Q. It has occurred to me that tomato cages should be cleaned somehow before placing them around a new plant. I’ve never done it before. Can tomato diseases over-winter on them?
A. I don’t believe you should be overly concerned about any diseases that might carryover from year to year. The surface of metal or painted tomato cages is quite sterile, so it’s very unlikely the right environment exist for any problems. With wooden supports or if there is organic debris still on the cages, there might be issues. Early and Late Blight is the primary diseases you’re looking to prevent. Cool to mild temperatures and wet conditions create the right condition for these diseases. The last time this could have been a problem was in 2010. That being said, it certainly would not hurt to disinfect your cages along with any plastic, and or wooden containers. You’ll need to remove any of the left over debris from last year, as the Blights requires visible plant residue to over-winter. Next wipe the supports down with a mixture of water and household bleach. The ratio for this simple disinfectant is nine parts water to one part bleach. You also could apply the solution with a pump spray bottle and then wash it off. The disinfectant should be dripping off the cages. Since your using bleach, it’s recommended that you wear old clothes and gloves. The cages should then be left to air dry in the afternoon sun, overnight. Clorox Disinfecting Wipes can be used for those cages already in place. And finally, a thick layer of mulch can prevent the fungal spores from splashing on the plants. With tomatoes, we don’t have to worry about planting them too deep, as they will produce roots off the buried portion of the plant.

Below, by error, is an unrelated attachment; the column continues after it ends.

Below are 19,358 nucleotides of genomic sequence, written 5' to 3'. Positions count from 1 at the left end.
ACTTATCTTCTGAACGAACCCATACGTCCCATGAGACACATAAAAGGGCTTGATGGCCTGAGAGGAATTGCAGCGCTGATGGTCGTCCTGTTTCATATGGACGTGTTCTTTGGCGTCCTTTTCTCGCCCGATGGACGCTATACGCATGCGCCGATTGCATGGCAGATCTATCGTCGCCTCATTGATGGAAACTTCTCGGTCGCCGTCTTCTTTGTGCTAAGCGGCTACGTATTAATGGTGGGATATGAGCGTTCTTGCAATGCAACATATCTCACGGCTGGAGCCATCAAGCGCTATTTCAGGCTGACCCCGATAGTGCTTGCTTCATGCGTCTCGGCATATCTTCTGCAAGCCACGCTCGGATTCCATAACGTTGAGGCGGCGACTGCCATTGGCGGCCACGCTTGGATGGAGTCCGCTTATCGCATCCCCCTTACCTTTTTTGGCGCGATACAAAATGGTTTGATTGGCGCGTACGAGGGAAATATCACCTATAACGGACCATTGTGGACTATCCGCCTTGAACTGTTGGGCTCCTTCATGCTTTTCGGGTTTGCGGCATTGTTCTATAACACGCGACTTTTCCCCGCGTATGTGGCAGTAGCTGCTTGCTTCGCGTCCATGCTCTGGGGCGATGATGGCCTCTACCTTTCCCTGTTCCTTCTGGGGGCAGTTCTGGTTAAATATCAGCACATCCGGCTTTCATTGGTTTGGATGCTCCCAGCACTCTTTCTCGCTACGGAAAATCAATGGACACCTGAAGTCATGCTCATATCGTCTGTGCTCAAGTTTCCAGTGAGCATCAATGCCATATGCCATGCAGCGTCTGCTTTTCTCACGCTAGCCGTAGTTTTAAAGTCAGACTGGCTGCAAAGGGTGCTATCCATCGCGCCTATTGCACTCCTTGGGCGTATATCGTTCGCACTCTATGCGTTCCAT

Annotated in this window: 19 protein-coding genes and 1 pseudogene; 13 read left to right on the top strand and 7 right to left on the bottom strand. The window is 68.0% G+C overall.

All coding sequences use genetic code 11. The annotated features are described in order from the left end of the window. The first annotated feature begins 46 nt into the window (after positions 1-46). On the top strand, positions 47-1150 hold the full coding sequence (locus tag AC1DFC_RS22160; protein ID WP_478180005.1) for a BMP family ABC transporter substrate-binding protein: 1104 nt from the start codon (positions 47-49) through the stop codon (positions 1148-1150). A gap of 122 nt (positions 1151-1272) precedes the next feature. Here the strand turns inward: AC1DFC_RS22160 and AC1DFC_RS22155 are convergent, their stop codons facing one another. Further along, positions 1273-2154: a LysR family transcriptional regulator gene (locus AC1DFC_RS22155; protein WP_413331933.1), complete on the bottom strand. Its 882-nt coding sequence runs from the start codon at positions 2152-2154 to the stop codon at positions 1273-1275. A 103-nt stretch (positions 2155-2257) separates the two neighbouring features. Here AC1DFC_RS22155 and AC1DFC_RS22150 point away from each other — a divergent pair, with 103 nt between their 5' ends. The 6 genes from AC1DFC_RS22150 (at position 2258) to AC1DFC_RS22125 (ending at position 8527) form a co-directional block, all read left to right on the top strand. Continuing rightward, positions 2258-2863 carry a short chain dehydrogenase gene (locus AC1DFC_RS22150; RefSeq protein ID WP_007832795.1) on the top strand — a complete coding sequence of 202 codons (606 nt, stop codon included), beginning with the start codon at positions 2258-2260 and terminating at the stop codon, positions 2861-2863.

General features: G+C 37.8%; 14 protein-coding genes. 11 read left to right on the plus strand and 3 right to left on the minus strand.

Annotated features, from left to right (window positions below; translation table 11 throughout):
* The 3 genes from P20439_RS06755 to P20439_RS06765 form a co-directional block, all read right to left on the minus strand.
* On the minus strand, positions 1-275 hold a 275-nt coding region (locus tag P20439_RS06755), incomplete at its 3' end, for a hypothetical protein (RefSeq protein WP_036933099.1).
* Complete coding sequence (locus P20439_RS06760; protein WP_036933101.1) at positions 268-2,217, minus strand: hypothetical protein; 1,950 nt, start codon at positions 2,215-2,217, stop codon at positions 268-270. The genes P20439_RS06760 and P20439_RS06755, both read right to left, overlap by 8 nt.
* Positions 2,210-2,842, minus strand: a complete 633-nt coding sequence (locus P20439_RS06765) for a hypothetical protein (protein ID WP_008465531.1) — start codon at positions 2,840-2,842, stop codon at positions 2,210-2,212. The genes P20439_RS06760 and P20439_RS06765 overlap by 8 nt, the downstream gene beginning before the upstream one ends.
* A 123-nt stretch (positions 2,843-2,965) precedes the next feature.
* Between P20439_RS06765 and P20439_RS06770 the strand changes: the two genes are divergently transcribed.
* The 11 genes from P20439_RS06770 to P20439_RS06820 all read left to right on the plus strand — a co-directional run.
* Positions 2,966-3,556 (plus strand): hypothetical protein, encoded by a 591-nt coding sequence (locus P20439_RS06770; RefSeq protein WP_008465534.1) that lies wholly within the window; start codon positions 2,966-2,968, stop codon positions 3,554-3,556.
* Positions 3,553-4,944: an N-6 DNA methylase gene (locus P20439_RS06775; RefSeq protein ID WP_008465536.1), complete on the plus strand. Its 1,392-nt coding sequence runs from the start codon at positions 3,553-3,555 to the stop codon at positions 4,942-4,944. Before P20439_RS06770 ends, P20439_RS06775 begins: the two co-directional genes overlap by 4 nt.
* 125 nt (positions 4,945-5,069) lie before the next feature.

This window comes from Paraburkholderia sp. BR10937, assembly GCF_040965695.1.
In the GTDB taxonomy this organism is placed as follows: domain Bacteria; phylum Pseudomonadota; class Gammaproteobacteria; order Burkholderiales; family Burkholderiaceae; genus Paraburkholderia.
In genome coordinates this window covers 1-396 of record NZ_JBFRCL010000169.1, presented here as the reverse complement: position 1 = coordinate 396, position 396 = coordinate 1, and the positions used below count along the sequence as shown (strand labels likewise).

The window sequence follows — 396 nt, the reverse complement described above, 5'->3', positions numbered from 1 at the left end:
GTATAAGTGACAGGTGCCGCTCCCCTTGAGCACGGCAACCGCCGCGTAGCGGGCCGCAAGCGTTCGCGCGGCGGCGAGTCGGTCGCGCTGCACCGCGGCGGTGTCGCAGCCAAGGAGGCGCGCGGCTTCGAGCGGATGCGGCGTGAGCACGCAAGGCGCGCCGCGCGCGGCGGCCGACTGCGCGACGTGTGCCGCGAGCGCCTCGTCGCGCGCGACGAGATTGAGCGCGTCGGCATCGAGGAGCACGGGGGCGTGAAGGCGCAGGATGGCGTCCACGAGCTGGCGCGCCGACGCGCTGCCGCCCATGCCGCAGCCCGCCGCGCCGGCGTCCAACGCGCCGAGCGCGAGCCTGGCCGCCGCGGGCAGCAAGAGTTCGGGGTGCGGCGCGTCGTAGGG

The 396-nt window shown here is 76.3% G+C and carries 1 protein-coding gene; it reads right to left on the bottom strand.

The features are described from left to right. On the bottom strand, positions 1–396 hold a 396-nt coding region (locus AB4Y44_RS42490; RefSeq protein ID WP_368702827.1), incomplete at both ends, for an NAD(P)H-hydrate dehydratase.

Q. I haven’t had any luck finding out how to prune an old fashioned lavender lilac. It’s a baby from one that would be about sixty years old now. I‘ve always taken the old or dead wood off but I need to find out how to get longer stems with the larger blooms?
A. Lilacs are not that difficult to prune they done require any special technique, as they’re pruned to shape. I would stand back and eyeball the plant to see what needs to be done. It is very subjective and they’re pruned in the spring after flowering. Lilacs bloom on the current year’s growth. Pruning and the time of the year it’s done shouldn’t have any effect on the stem length or the size of the blooms. These are genetic characteristics. Those plants propagated from another plant part will be identical to the parent. Those started from seeds will not. So, long stems and larger flower clusters may not be in this plant future if the original plant didn’t have them to start with. To encourage the growth, feed after pruning with 16-16-16 and then see what develops next spring, as there isn’t much else you can do.
Buzz Bertolero is Executive Vice President of Navlet’s Garden Centers and a California Certified Nursery Professional. His web address is www.dirtgardener.com and you can send questions by email at email@example.com or to 360 Civic Drive Ste. ‘D’, Pleasant Hill, Calif. 94523 and on Facebook at Facebook.com/Buzz.Bertolero